Praising the In-Between

Elul Day 26

We are always in between something. Beginning and ending. Day and Night. Birth and Death. In Judaism, the distinction between this and that has great importance, but so does the in-between. On Passover, we ask why this night is different from all other nights. At the end of Shabbat (the Sabbath) every week, we have the ritual of Havdalah, blessing the transition from Shabbat back to the regular work week, and honoring the distinction between darkness and light, between holiness and the everyday. 

We also have a piece of liturgy called the
Chatzi Kaddish that marks the transition from one section of the prayer service to
another. The Chatzi Kaddish is a prayer of high praise, of Halleluyah to
the One of Many Names. I cherish and applaud a spirituality that lifts up the
inbetween as worthy of praise. 

In our busy lives we are so focused on the finished product, on the destination, on winning, that often we miss out on relishing the time before the ending. I think about other inbetweens: courting, engagement, pregnancy, coming out, gender transition, traveling from one place to another, the moment before you open a beautifully wrapped gift.

Havdalah is a ritual of sensuality: we smell the spices, taste the wine, see the flickering candle, hear the sounds of our voices.


I actually experienced a "meditation of the in-between" when I walked a labyrinth for the first time. It was a beautiful outdoor labryinth, in the middle of a glorious garden. I went out one warm autumn morning, quite early, and I had the garden to myself. I brought only my journal with me and a bottle of water.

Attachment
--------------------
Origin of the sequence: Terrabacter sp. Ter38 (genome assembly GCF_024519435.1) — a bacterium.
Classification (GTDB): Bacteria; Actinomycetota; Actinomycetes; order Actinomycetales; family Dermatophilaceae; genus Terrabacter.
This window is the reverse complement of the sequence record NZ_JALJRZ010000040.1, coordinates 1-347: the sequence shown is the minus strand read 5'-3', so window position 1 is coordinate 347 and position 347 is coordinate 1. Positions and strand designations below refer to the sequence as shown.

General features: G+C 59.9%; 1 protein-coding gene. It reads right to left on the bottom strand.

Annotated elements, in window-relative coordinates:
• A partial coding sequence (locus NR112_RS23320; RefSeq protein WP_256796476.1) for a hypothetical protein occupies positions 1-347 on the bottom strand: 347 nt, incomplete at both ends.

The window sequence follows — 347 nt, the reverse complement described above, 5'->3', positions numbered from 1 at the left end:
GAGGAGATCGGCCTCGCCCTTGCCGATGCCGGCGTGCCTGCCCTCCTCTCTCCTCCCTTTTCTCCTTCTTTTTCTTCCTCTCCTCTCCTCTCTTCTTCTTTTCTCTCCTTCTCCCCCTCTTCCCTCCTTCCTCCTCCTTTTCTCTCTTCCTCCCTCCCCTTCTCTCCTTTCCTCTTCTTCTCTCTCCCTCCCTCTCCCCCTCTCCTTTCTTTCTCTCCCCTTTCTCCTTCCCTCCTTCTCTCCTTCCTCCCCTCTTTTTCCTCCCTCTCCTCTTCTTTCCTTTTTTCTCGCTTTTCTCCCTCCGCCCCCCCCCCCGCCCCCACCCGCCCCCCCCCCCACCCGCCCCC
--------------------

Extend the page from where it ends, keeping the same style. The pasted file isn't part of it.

I had no preconceived expectations of what the experience would be like. I had done walking meditation before, but had never walked the labyrinth. I began walking very slowly, very mindfully, focused on my breathing and on the sounds around me–the crunch of gravel and dry leaves under my feet, and the beautiful birdsounds in the garden. I noticed flowers I'd not seen before, and a few garden critters scurrying about.

I lost track of where I was on the path, as my attention was truly focused on the present moment. I felt astonishingly aware of my body as I walked, putting one foot down, then another, my arms swinging gently at my sides. 

I was simply present in the walking itself. I was in between the place I started and the center of the circle, which is not actually the ending. When I finally reached the outermost ring of the circle, and realized I was at the end, I burst into tears. Not tears of sadness, but tears of amazement, and tears of gratitude that I had not rushed my way through to the end. 

I sat on the bench under the oak tree for at least a half hour afterward, to savor the experience. I held my journal but didn't write because I didn't want to be distracted. I had no particular time constraints; I stayed there until I felt it was time to go, to leave this mystical experience behind and return to the rest of my ordinary day. 

The last prayer of Havdalah closes as follows:

Baruch Atah Adonai Elohaynu Melech Ha-olam hamavdil beyn kodesh l'chol.

Blessed are you, The Oneness, who separates the holy from the ordinary.